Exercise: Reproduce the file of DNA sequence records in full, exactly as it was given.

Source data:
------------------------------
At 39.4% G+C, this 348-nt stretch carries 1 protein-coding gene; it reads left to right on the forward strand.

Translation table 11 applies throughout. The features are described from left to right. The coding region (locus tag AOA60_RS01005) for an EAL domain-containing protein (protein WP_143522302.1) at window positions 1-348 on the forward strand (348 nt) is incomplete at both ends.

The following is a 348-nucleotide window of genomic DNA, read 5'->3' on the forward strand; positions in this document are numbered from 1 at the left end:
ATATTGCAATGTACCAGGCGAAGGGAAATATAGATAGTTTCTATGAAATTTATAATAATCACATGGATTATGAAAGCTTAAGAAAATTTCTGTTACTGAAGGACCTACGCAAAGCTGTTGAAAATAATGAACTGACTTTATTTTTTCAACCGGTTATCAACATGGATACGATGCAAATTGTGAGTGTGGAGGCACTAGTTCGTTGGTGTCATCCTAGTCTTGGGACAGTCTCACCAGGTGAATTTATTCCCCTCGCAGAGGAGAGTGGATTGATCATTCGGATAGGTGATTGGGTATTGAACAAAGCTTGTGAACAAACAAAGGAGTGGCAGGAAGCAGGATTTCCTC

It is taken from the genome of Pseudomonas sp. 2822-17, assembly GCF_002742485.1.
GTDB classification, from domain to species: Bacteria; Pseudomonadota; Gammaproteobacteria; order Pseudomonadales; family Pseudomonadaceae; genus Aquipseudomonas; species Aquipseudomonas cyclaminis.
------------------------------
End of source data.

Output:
At 39.4% G+C, this 348-nt stretch carries 1 protein-coding gene; it reads left to right on the forward strand.

Translation table 11 applies throughout. The features are described from left to right. The coding region (locus tag AOA60_RS01005) for an EAL domain-containing protein (protein WP_143522302.1) at window positions 1-348 on the forward strand (348 nt) is incomplete at both ends.

The following is a 348-nucleotide window of genomic DNA, read 5'->3' on the forward strand; positions in this document are numbered from 1 at the left end:
ATATTGCAATGTACCAGGCGAAGGGAAATATAGATAGTTTCTATGAAATTTATAATAATCACATGGATTATGAAAGCTTAAGAAAATTTCTGTTACTGAAGGACCTACGCAAAGCTGTTGAAAATAATGAACTGACTTTATTTTTTCAACCGGTTATCAACATGGATACGATGCAAATTGTGAGTGTGGAGGCACTAGTTCGTTGGTGTCATCCTAGTCTTGGGACAGTCTCACCAGGTGAATTTATTCCCCTCGCAGAGGAGAGTGGATTGATCATTCGGATAGGTGATTGGGTATTGAACAAAGCTTGTGAACAAACAAAGGAGTGGCAGGAAGCAGGATTTCCTC

It is taken from the genome of Pseudomonas sp. 2822-17, assembly GCF_002742485.1.
GTDB classification, from domain to species: Bacteria; Pseudomonadota; Gammaproteobacteria; order Pseudomonadales; family Pseudomonadaceae; genus Aquipseudomonas; species Aquipseudomonas cyclaminis.